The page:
by_team_player < group_by(batting, teamID, playerID)
by_team < summarise(by_team_player, G = sum(G))
#> `summarise()` has grouped output by 'teamID'. You can override using the
#> `.groups` argument.
by_team_quartile < group_by(by_team, quartile = ntile(G, 4))
summarise(by_team_quartile, mean(G))
#> # A tibble: 4 × 2
#> quartile `mean(G)`
#> <int> <dbl>
#> 1 1 22.7
#> 2 2 91.8
#> 3 3 253.
#> 4 4 961.
All ranking functions rank from lowest to highest so that small input
values get small ranks. Use desc()
to rank from highest to
lowest.
Lead and lag
lead()
and lag()
produce offset versions of
a input vector that is either ahead of or behind the original
vector.
You can use them to:

Compute differences or percent changes.
Using
lag()
is more convenient thandiff()
because forn
inputsdiff()
returnsn  1
outputs. 
Find out when a value changes.
lead()
and lag()
have an optional argument
order_by
. If set, instead of using the row order to
determine which value comes before another, they will use another
variable. This is important if you have not already sorted the data, or
you want to sort one way and lag another.
Here’s a simple example of what happens if you don’t specify
order_by
when you need it:
df < data.frame(year = 2000:2005, value = (0:5) ^ 2)
scrambled < df[sample(nrow(df)), ]
wrong < mutate(scrambled, prev_value = lag(value))
arrange(wrong, year)
#> year value prev_value
#> 1 2000 0 4
#> 2 2001 1 0
#> 3 2002 4 9
#> 4 2003 9 16
#> 5 2004 16 NA
#> 6 2005 25 1
right < mutate(scrambled, prev_value = lag(value, order_by = year))
arrange(right, year)
#> year value prev_value
#> 1 2000 0 NA
#> 2 2001 1 0
#> 3 2002 4 1
#> 4 2003 9 4
#> 5 2004 16 9
#> 6 2005 25 16
Cumulative aggregates
Base R provides cumulative sum (cumsum()
), cumulative
min (cummin()
), and cumulative max (cummax()
).
(It also provides cumprod()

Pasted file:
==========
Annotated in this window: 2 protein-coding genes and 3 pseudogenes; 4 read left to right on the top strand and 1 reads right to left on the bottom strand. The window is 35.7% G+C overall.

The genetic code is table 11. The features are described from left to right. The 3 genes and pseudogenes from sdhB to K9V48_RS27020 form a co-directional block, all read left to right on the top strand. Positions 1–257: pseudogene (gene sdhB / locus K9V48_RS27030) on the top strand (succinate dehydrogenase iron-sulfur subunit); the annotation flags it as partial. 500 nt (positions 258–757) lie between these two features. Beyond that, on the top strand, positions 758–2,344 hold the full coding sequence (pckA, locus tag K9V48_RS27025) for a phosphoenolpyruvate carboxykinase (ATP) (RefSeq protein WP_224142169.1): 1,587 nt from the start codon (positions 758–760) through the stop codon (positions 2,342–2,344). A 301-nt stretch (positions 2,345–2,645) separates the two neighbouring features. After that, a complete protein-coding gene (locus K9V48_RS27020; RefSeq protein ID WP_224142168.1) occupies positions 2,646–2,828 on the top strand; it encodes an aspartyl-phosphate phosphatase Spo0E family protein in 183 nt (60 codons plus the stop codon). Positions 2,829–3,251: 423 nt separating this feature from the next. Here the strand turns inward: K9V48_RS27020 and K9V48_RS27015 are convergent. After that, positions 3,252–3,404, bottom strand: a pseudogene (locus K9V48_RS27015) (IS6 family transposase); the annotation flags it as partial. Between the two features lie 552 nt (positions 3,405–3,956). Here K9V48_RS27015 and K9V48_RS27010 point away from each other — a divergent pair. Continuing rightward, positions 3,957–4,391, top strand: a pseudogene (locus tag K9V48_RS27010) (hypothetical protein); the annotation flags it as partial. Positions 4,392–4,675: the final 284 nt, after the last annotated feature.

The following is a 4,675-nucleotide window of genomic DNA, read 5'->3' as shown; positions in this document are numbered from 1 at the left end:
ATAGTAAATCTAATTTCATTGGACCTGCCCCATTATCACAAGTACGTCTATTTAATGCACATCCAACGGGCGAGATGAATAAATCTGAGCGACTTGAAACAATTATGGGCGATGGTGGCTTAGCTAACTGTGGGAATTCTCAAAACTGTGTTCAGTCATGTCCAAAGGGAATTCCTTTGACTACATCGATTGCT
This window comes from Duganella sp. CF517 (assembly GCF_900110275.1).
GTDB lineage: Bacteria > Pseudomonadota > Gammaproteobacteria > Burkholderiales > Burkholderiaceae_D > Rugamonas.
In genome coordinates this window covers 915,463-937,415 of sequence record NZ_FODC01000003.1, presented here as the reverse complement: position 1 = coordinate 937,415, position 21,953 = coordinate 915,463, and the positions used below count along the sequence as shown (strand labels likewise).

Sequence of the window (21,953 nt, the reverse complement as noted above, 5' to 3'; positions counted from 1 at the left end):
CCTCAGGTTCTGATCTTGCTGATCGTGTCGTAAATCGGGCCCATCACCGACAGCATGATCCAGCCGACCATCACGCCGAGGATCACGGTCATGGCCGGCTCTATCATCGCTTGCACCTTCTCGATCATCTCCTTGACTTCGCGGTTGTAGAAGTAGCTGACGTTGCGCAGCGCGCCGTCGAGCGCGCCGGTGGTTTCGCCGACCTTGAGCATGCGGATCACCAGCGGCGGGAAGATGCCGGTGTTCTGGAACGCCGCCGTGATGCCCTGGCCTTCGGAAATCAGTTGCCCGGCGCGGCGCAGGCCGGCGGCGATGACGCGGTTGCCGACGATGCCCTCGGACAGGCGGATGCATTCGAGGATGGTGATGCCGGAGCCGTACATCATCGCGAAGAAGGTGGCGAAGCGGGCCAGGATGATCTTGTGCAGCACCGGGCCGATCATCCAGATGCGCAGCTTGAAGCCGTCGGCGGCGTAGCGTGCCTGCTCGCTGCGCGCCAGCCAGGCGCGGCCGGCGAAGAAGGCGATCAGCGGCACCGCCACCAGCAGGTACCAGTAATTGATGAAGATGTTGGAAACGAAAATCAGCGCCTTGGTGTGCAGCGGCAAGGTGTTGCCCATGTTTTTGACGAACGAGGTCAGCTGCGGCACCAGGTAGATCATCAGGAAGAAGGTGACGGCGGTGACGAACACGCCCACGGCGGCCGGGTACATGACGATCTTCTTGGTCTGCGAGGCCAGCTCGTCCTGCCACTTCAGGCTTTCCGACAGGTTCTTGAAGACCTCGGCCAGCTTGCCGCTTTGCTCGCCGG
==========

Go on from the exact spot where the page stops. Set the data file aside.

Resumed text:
but that is rarely useful).
Other common accumulating functions are cumany()
and
cumall()
, cumulative versions of 
and
&&
, and cummean()
, a cumulative mean.
These are not included in base R, but efficient versions are provided by
dplyr
.
cumany()
and cumall()
are useful for
selecting all rows up to, or all rows after, a condition is true for the
first (or last) time. For example, we can use cumany()
to
find all records for a player after they played a year with 150
games:
Like lead and lag, you may want to control the order in which the
accumulation occurs. None of the built in functions have an
order_by
argument so dplyr
provides a helper:
order_by()
. You give it the variable you want to order by,
and then the call to the window function:
This function uses a bit of nonstandard evaluation, so I wouldn’t
recommend using it inside another function; use the simpler but less
concise with_order()
instead.
Recycled aggregates
R’s vector recycling makes it easy to select values that are higher or lower than a summary. I call this a recycled aggregate because the value of the aggregate is recycled to be the same length as the original vector. Recycled aggregates are useful if you want to find all records greater than the mean or less than the median:
While most SQL databases don’t have an equivalent of
median()
or quantile()
, when filtering you can
achieve the same effect with ntile()
. For example,
x > median(x)
is equivalent to
ntile(x, 2) == 2
; x > quantile(x, 75)
is
equivalent to ntile(x, 100) > 75
or
ntile(x, 4) > 3
.
You can also use this idea to select the records with the highest
(x == max(x)
) or lowest value (x == min(x)
)
for a field, but the ranking functions give you more control over ties,
and allow you to select any number of records.
Recycled aggregates are also useful in conjunction with
mutate()
. For example, with the batting data, we could
compute the “career year”, the number of years a player has played since
they entered the league:
mutate(players, career_year = yearID  min(yearID) + 1)
#> # A tibble: 20,874 × 8
#> # Groups: playerID [1,436]
#> playerID yearID teamID G AB R H career_year
#> <chr> <int> <fct> <int> <int> <int> <int> <dbl>
#> 1 aaronha01 1954 ML1 122 468 58 131 1
#> 2 aaronha01 1955 ML1 153 602 105 189 2
#> 3 aaronha01 1956 ML1 153 609 106 200 3
#> 4 aaronha01 1957 ML1 151 615 118 198 4
#> # ℹ 20,870 more rows
Or, as in the introductory example, we could compute a zscore:
mutate(players, G_z = (G  mean(G)) / sd(G))
#> # A tibble: 20,874 × 8
#> # Groups: playerID [1,436]
#> playerID yearID teamID G AB R H G_z
#> <chr> <int> <fct> <int> <int> <int> <int> <dbl>
#> 1 aaronha01 1954 ML1 122 468 58 131 1.16
#> 2 aaronha01 1955 ML1 153 602 105 189 0.519
#> 3 aaronha01 1956 ML1 153 609 106 200 0.519
#> 4 aaronha01 1957 ML1 151 615 118 198 0.411
#> # ℹ 20,870 more rows